IN VICTIMS: Isolation from others - Low self esteem, depression - Increased alcohol or drug abuse - Emotional problems - Pain and injuries - Permanent physical damage- Death
IN CHILDREN: Emotional problems, illness - Increased fears, anger - Increased risk of abuse, injuries and death - Repetition of abusive behavior
IN SOCIETY: Increase in crime - Increase in legal, police, medical, and counseling costs. Perpetuation of cycle of violence - Perpetuation of myths of inequality of women and men - Decrease in quality of life.
Phase 1: Increased tension, anger, blaming and arguing. Victim is "walking on eggshells", trying to keep things calm.
Phase 2: Abuse Occurs- physical, emotional, sexualPhase 3: Calm, Make-Up Stage (This stage will decrease over time until there are only two Phases in the relationship.) Perpetrator may deny violence, make excuses, he's sorry, it will never happen again.
Your safety is the most important thing. Listed below are tips to help keep you safe.
- Keep a cell phone programmed for 911 with you at all times.
- Identify safe areas of the house that have more than one exit for escape.
- Practice how to get out safely.
- Practice with your children.
A packed survival kit should include:
- Birth and marriage certificates
- Protective orders, divorce and custody papers
- ID and Social Security cards
- House and car keys
- Bank account numbers, cash and credit cards
- School and medical records
- If you consider leaving your abuser, think about...
- Four places you could go if you leave your home.
- People who might help you if you left.
Think about people who will keep a bag for you. Think about people who might lend you money. Make plans for your pets.
- Keep change for phone calls or get a cell phone.
- Open a bank account or get a credit card in your name.
- How you might leave?
Try doing things that get you out of the house - taking out the trash, walking the dog or going to the store. Practice how you would leave.
- How you could take your children with you safely?
There are times when taking your children with you may put all of your lives in danger. You need to protect yourself to be able to protect your children.
- Putting together a bag of things you use everyday.
Hide it where it is easy for you to get.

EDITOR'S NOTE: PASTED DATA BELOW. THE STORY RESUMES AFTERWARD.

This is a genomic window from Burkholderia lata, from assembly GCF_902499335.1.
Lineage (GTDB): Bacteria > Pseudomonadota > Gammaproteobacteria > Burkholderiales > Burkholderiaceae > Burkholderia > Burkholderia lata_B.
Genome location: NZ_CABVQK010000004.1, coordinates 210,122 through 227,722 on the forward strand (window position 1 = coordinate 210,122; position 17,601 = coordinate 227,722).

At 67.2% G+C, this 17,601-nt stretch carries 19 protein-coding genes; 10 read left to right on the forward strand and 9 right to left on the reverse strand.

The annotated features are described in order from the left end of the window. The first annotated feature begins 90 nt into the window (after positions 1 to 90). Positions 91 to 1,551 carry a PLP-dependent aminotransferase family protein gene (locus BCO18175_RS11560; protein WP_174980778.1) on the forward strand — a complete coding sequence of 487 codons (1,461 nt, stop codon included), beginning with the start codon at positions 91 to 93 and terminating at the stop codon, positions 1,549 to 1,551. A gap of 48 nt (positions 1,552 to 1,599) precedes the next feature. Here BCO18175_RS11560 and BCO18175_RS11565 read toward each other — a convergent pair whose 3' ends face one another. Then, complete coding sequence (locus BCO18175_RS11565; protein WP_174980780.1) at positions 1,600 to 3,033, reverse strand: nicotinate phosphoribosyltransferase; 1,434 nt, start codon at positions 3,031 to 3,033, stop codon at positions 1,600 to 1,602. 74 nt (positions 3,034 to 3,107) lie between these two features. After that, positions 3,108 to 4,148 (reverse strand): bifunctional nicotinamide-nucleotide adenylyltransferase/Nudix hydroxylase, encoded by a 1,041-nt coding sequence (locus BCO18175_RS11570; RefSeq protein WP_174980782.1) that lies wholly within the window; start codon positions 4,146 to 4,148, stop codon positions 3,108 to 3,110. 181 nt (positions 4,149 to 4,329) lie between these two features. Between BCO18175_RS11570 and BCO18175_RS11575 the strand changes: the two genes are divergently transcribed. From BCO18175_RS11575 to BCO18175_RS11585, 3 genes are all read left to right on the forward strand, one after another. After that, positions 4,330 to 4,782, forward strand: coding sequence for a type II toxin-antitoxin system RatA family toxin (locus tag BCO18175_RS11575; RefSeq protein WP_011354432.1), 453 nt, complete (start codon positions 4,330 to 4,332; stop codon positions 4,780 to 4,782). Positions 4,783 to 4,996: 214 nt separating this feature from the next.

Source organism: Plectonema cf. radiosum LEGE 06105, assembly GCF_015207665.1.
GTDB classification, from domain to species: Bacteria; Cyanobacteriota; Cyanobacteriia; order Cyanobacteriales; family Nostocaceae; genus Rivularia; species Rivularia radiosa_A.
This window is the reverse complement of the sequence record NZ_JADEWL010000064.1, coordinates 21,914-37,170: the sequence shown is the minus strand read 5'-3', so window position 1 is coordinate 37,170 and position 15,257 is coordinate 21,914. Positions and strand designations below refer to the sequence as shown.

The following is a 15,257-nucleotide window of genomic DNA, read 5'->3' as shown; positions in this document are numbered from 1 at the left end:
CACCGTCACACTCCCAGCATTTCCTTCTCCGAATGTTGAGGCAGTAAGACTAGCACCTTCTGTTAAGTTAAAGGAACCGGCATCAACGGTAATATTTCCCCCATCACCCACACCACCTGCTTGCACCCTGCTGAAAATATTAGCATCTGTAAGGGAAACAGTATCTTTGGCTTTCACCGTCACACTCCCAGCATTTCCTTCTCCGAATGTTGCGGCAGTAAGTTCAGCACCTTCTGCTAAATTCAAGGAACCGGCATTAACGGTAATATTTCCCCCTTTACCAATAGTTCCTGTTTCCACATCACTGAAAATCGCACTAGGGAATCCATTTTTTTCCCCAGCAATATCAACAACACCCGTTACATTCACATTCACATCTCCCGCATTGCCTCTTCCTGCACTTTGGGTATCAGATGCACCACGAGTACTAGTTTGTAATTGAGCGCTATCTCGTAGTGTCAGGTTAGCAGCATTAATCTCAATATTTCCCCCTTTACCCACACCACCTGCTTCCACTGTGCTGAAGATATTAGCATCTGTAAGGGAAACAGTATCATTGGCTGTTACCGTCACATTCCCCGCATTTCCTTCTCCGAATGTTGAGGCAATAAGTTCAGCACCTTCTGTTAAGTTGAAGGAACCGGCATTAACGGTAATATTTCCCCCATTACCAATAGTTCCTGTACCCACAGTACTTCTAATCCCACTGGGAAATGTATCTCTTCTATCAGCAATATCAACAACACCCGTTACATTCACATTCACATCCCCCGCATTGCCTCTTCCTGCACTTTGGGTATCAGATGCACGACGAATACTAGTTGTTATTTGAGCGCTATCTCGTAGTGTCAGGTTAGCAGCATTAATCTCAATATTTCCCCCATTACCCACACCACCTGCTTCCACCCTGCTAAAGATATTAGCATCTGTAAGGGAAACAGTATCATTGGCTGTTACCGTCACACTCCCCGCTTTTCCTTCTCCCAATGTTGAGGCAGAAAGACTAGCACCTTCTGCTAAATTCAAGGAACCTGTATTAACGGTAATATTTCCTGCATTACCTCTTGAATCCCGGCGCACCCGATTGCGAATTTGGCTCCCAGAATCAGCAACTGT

- If you have left your abuser, think about...
- Your safety - you still need to
- Getting a cell phone.
Safe Passage may be able to provide you with a cell phone that is programmed to only call 911. These phones are for when you need to call the police and cannot get to any other phone.
- Getting a Personal Protective Order from the court.
Keep a copy with you all the time. Give a copy to the police, people who take care of your children, their schools and your boss.
- Changing the locks.
Consider putting in stronger doors, smoke and carbon monoxide detectors, a security system and outside lights.
- Telling friends and neighbors that you abuser no longer lives with you.
Ask them to call the police if they see your abuser near your home or children.
- Telling people who take care of your children the names of people who are allowed to pick them up.
If you have a Personal Protective Order protecting your children, give their teachers and babysitters a copy of it.
- Telling someone at work about what has happened.
Ask that person to screen your calls. If you have a Personal Protective Order that includes where you work, consider giving you boss a copy of it and a picture of the abuser. Think about and practice a safety plan for your workplace. This should include going to and from work.
- Not using the same stores or businesses that you did when you were with your abuser.
- Someone that you can call if you feel down.
Call that person if you are thinking about going to a support group or workshop.
- Safe way to speak with your abuser if you must.
- Going over your safety plan often.
WARNING: Abusers try to control their victim's lives. When abusers feel a loss of control - like when victims try to leave them - the abuse often gets worse. Take special care when you leave. Keep being careful even after you have left.